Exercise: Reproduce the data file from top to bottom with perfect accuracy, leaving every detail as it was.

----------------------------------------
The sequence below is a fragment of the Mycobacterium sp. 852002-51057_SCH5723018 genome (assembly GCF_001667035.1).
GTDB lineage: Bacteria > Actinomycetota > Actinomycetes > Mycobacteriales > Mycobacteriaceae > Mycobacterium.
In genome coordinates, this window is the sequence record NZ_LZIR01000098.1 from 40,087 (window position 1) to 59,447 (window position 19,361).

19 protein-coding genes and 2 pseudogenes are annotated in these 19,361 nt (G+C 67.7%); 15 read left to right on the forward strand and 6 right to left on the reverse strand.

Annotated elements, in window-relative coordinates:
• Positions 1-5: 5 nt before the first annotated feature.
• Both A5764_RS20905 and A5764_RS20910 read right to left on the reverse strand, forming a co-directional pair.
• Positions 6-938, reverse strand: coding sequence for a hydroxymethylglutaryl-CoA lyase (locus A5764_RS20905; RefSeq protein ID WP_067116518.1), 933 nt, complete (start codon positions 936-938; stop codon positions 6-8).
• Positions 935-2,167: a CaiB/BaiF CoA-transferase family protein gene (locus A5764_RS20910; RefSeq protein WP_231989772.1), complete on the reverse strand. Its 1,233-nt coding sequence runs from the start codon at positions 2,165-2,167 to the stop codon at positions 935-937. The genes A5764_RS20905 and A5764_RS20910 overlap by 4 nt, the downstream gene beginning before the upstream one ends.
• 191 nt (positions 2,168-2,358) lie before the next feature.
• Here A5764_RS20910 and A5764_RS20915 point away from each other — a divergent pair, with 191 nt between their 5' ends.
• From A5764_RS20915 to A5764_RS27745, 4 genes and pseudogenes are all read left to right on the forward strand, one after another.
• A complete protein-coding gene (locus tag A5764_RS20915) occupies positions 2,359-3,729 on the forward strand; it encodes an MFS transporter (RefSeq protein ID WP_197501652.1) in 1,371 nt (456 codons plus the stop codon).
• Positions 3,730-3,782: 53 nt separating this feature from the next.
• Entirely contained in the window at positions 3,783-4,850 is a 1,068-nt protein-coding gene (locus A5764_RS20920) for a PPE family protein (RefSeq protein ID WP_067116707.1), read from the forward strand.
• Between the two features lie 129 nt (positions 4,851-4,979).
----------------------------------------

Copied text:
The sequence below is a fragment of the Mycobacterium sp. 852002-51057_SCH5723018 genome (assembly GCF_001667035.1).
GTDB lineage: Bacteria > Actinomycetota > Actinomycetes > Mycobacteriales > Mycobacteriaceae > Mycobacterium.
In genome coordinates, this window is the sequence record NZ_LZIR01000098.1 from 40,087 (window position 1) to 59,447 (window position 19,361).

19 protein-coding genes and 2 pseudogenes are annotated in these 19,361 nt (G+C 67.7%); 15 read left to right on the forward strand and 6 right to left on the reverse strand.

Annotated elements, in window-relative coordinates:
• Positions 1-5: 5 nt before the first annotated feature.
• Both A5764_RS20905 and A5764_RS20910 read right to left on the reverse strand, forming a co-directional pair.
• Positions 6-938, reverse strand: coding sequence for a hydroxymethylglutaryl-CoA lyase (locus A5764_RS20905; RefSeq protein ID WP_067116518.1), 933 nt, complete (start codon positions 936-938; stop codon positions 6-8).
• Positions 935-2,167: a CaiB/BaiF CoA-transferase family protein gene (locus A5764_RS20910; RefSeq protein WP_231989772.1), complete on the reverse strand. Its 1,233-nt coding sequence runs from the start codon at positions 2,165-2,167 to the stop codon at positions 935-937. The genes A5764_RS20905 and A5764_RS20910 overlap by 4 nt, the downstream gene beginning before the upstream one ends.
• 191 nt (positions 2,168-2,358) lie before the next feature.
• Here A5764_RS20910 and A5764_RS20915 point away from each other — a divergent pair, with 191 nt between their 5' ends.
• From A5764_RS20915 to A5764_RS27745, 4 genes and pseudogenes are all read left to right on the forward strand, one after another.
• A complete protein-coding gene (locus tag A5764_RS20915) occupies positions 2,359-3,729 on the forward strand; it encodes an MFS transporter (RefSeq protein ID WP_197501652.1) in 1,371 nt (456 codons plus the stop codon).
• Positions 3,730-3,782: 53 nt separating this feature from the next.
• Entirely contained in the window at positions 3,783-4,850 is a 1,068-nt protein-coding gene (locus A5764_RS20920) for a PPE family protein (RefSeq protein ID WP_067116707.1), read from the forward strand.
• Between the two features lie 129 nt (positions 4,851-4,979).